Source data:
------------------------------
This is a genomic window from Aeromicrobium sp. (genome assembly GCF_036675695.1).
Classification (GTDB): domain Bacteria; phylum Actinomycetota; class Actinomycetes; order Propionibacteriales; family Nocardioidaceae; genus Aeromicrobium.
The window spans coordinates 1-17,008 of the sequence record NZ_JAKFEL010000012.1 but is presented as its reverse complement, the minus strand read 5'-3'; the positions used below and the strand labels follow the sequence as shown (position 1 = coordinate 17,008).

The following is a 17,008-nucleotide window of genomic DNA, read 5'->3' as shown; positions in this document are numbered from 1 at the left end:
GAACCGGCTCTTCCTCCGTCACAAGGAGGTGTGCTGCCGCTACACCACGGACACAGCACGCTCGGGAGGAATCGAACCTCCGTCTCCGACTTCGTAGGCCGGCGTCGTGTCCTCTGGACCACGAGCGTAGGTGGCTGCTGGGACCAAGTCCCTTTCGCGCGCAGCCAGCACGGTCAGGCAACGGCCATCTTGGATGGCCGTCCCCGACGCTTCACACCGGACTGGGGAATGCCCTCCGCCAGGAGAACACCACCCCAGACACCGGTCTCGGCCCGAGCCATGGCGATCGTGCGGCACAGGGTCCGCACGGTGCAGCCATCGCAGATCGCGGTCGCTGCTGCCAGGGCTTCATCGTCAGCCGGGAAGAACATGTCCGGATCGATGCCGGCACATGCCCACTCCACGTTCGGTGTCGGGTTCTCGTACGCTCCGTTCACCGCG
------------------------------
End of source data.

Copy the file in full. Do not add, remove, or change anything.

This is a genomic window from Aeromicrobium sp. (genome assembly GCF_036675695.1).
Classification (GTDB): domain Bacteria; phylum Actinomycetota; class Actinomycetes; order Propionibacteriales; family Nocardioidaceae; genus Aeromicrobium.
The window spans coordinates 1-17,008 of the sequence record NZ_JAKFEL010000012.1 but is presented as its reverse complement, the minus strand read 5'-3'; the positions used below and the strand labels follow the sequence as shown (position 1 = coordinate 17,008).

The following is a 17,008-nucleotide window of genomic DNA, read 5'->3' as shown; positions in this document are numbered from 1 at the left end:
GAACCGGCTCTTCCTCCGTCACAAGGAGGTGTGCTGCCGCTACACCACGGACACAGCACGCTCGGGAGGAATCGAACCTCCGTCTCCGACTTCGTAGGCCGGCGTCGTGTCCTCTGGACCACGAGCGTAGGTGGCTGCTGGGACCAAGTCCCTTTCGCGCGCAGCCAGCACGGTCAGGCAACGGCCATCTTGGATGGCCGTCCCCGACGCTTCACACCGGACTGGGGAATGCCCTCCGCCAGGAGAACACCACCCCAGACACCGGTCTCGGCCCGAGCCATGGCGATCGTGCGGCACAGGGTCCGCACGGTGCAGCCATCGCAGATCGCGGTCGCTGCTGCCAGGGCTTCATCGTCAGCCGGGAAGAACATGTCCGGATCGATGCCGGCACATGCCCACTCCACGTTCGGTGTCGGGTTCTCGTACGCTCCGTTCACCGCG